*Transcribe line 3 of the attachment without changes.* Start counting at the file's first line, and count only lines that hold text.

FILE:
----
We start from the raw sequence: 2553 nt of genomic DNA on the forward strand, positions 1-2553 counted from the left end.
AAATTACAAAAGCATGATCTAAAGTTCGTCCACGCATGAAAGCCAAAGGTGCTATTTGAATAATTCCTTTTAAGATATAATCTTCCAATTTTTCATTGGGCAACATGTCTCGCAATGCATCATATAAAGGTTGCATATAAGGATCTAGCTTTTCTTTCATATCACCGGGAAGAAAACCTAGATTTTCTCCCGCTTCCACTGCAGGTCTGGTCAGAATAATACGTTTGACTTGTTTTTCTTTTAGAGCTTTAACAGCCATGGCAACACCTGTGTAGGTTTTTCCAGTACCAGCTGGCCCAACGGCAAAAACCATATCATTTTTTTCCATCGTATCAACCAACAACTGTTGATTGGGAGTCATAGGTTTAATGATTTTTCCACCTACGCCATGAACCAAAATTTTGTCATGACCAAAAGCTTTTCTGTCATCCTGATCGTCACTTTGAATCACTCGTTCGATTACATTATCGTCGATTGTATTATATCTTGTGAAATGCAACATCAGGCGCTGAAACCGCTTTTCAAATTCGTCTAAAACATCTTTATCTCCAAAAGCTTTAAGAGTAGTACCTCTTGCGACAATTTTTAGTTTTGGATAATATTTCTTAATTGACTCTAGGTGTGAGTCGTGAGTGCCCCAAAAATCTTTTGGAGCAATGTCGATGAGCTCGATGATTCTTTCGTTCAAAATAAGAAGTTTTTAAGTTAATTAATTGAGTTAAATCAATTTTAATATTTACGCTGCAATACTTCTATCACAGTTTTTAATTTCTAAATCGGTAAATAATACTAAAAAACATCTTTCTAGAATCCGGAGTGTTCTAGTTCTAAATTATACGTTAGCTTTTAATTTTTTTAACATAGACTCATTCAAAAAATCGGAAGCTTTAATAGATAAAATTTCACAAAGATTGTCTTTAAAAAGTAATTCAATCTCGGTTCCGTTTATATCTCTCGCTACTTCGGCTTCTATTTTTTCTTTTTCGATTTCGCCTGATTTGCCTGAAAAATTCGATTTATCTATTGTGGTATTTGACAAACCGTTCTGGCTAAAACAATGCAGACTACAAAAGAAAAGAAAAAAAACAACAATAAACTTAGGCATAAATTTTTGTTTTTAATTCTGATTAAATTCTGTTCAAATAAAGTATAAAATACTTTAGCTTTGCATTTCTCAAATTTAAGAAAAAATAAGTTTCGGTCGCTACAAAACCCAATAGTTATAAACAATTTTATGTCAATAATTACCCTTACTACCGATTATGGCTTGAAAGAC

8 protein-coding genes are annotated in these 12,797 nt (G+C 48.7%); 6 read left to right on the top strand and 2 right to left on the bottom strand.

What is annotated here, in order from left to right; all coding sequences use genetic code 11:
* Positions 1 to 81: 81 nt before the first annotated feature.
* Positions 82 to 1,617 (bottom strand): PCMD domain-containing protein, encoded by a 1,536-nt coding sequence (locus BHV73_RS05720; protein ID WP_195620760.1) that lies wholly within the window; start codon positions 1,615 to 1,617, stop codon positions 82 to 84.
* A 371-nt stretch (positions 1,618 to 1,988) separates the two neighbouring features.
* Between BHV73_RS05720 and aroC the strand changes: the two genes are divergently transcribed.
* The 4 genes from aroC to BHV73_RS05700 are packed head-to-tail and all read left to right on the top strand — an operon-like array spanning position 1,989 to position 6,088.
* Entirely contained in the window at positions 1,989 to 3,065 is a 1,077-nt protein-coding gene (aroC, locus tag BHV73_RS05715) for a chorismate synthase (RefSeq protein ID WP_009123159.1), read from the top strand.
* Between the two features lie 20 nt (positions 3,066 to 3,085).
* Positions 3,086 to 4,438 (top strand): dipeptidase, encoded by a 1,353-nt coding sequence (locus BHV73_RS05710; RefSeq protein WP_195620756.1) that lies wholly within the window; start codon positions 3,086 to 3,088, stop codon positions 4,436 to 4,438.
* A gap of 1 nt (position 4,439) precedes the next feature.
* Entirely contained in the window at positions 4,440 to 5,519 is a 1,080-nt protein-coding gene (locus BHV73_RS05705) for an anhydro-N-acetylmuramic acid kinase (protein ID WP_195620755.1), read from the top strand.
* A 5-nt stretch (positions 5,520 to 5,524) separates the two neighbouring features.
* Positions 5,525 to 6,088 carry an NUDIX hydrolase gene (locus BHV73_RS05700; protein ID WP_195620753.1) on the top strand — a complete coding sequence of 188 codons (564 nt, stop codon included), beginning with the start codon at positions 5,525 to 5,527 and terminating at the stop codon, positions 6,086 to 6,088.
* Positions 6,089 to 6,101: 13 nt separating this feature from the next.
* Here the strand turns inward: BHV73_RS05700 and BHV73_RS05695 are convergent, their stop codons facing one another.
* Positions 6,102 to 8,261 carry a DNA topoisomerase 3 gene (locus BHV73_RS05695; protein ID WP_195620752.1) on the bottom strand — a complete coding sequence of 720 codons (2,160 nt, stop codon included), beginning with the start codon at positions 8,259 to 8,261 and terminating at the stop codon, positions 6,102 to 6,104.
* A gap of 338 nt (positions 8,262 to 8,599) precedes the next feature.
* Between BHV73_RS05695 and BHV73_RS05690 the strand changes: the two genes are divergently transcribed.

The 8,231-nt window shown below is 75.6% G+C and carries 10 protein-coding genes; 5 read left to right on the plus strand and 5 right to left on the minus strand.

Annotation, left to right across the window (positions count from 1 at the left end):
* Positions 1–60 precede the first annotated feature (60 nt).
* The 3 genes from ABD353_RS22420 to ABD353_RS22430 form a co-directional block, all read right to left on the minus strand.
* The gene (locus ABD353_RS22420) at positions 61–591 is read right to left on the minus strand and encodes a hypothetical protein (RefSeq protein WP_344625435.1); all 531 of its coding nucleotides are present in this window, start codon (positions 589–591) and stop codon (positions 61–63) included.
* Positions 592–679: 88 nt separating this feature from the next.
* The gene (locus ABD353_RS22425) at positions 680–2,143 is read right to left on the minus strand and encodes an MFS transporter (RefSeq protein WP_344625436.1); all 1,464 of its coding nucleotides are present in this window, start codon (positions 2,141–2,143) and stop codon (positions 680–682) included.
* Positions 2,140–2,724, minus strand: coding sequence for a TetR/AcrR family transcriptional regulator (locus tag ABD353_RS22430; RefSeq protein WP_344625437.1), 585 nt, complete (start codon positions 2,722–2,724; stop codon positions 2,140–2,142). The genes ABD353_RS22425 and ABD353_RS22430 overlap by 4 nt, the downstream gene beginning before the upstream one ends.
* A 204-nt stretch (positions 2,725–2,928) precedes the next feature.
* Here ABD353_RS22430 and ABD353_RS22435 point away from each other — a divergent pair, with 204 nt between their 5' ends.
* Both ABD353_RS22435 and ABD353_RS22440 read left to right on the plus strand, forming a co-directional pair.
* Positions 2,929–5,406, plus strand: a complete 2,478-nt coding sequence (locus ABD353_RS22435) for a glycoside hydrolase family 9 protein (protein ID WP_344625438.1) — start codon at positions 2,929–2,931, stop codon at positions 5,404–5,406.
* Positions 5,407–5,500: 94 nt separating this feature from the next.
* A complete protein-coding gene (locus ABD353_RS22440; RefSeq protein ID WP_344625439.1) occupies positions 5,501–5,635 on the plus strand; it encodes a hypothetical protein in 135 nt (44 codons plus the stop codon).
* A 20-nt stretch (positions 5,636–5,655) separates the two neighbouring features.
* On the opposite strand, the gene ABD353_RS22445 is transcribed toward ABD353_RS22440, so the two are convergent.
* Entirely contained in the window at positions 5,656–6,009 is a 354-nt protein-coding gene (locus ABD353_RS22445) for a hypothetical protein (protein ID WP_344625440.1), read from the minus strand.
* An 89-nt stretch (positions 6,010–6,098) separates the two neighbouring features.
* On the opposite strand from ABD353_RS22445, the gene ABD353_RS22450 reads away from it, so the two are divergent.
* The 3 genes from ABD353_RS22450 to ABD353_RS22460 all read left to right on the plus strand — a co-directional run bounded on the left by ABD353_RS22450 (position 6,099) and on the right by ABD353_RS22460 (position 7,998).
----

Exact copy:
8 protein-coding genes are annotated in these 12,797 nt (G+C 48.7%); 6 read left to right on the top strand and 2 right to left on the bottom strand.